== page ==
2013 Volume 18 Pages 67-80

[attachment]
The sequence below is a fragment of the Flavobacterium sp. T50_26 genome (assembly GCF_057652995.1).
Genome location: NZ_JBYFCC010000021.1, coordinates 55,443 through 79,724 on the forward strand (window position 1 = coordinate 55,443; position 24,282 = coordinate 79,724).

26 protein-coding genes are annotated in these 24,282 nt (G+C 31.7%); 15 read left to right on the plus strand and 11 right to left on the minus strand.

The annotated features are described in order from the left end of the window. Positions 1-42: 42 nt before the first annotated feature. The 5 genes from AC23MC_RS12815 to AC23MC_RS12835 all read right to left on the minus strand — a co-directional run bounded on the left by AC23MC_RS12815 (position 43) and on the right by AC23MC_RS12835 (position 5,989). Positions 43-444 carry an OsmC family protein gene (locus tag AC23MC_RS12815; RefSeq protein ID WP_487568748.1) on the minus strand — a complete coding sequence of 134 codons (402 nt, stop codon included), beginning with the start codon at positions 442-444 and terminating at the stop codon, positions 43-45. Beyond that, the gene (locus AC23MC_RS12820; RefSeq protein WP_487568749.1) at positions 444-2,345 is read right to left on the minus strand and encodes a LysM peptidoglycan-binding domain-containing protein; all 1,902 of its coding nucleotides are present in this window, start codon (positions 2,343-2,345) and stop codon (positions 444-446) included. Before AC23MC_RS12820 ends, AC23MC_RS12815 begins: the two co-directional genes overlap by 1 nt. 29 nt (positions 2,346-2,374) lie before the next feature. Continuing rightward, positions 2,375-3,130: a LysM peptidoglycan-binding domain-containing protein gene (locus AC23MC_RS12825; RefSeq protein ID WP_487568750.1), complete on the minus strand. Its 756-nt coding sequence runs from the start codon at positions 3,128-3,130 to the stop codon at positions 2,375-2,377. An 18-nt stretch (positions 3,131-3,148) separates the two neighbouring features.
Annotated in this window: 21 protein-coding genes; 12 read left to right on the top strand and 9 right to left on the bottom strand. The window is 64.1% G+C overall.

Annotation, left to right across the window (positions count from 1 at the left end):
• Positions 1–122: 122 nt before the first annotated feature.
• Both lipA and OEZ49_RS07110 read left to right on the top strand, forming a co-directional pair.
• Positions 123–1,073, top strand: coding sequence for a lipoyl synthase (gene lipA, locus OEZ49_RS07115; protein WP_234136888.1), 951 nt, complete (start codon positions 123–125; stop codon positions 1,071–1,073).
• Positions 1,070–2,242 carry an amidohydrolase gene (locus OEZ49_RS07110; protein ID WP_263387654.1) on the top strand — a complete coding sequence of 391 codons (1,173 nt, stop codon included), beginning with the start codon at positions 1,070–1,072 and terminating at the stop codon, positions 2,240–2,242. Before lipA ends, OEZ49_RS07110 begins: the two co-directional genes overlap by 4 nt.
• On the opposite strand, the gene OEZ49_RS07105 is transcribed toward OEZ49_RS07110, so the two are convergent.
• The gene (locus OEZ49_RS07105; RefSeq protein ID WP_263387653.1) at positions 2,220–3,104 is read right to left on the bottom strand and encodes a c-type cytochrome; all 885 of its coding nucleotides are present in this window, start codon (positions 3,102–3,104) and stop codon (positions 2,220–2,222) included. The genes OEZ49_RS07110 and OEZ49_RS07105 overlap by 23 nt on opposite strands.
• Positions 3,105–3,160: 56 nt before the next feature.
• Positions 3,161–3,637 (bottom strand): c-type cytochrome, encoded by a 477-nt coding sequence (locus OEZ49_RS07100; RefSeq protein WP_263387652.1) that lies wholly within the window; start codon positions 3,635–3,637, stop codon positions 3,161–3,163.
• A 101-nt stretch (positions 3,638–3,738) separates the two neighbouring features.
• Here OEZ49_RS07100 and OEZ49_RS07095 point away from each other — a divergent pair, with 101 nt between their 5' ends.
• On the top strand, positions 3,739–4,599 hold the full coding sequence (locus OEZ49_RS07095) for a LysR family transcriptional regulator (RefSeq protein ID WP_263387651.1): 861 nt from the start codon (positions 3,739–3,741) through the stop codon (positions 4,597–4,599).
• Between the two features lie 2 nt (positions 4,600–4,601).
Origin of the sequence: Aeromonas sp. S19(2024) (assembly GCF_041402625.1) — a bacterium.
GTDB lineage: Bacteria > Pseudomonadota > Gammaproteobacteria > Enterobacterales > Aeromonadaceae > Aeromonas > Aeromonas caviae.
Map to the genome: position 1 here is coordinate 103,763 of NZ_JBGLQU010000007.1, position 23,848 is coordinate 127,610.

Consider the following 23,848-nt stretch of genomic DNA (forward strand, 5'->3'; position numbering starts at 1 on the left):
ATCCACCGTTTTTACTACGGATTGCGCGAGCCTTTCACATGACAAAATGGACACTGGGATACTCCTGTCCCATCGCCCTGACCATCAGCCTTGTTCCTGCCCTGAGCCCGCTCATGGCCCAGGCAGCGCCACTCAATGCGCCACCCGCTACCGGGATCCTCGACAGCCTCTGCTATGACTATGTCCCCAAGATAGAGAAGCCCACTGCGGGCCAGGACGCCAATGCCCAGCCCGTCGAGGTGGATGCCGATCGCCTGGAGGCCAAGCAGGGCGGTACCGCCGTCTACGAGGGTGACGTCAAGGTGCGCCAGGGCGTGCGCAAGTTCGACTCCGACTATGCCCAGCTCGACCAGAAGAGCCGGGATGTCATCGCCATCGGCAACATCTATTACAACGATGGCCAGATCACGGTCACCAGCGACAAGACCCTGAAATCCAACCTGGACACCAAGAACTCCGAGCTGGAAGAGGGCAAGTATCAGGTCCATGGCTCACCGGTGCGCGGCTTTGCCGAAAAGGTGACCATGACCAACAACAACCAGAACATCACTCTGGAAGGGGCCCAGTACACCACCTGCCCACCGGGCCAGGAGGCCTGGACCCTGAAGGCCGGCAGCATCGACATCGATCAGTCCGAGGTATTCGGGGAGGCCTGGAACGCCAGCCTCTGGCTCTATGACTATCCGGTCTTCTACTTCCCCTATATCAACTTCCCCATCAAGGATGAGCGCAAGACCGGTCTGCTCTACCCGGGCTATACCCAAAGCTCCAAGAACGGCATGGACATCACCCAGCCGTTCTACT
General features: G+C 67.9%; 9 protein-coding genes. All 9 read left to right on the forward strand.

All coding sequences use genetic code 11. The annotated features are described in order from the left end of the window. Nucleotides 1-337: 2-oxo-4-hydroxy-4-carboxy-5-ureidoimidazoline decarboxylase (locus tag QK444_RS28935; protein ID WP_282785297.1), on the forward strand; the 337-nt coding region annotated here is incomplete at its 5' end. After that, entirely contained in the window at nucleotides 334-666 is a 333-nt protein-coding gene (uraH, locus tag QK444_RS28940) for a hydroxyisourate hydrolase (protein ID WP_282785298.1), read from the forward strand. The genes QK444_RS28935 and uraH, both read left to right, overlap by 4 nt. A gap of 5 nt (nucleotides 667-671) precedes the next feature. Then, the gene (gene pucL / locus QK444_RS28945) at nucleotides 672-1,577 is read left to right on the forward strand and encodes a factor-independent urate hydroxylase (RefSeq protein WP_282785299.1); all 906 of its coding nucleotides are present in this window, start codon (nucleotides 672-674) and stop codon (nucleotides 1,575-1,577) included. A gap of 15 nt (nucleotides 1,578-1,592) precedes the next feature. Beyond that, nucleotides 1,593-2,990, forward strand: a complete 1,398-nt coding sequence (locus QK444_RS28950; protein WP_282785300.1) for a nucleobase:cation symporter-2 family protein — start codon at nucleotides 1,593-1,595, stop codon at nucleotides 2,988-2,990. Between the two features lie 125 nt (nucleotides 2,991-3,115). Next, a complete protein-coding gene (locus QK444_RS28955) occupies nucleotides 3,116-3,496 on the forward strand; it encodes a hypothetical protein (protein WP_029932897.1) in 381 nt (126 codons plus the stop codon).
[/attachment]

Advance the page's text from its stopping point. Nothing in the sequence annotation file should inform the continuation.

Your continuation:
Large numbers of English -ly adverbs involve more than one usage. The literature of linguistics frequently notes the semantic alternation of manner adverbs and the sentential usage of -ly adverbs. Most -ly adverbs are derived from their adjectival stem with the addition of the suffix -ly. Although meanings of -ly adverbs can be roughly understood in terms of their adjective stems found in dictionaries, these descriptions are often not sufficient to comprehend the various functions of -ly adverbs. This paper attempts to propose an effective method to teach conversational usages of -ly adverbs by using data from movies. These -ly adverbs, retrieved from 50 movies with a total number of 1904 examples, are divided into six main types based on their semantic function. This paper focuses on three types of noteworthy usages: "sentential," "manner," and "responsive" -ly adverbs. Lastly, the paper demonstrates the complexity of these adverbs. I advocate the in-class use of movies with these kinds of ambiguous movie subtitles as an aide to comprehend the semantics of -ly adverbs. The ambiguity of the subtitles becomes an asset to the students as they attempt to work out the actual semantics of the -ly adverbs.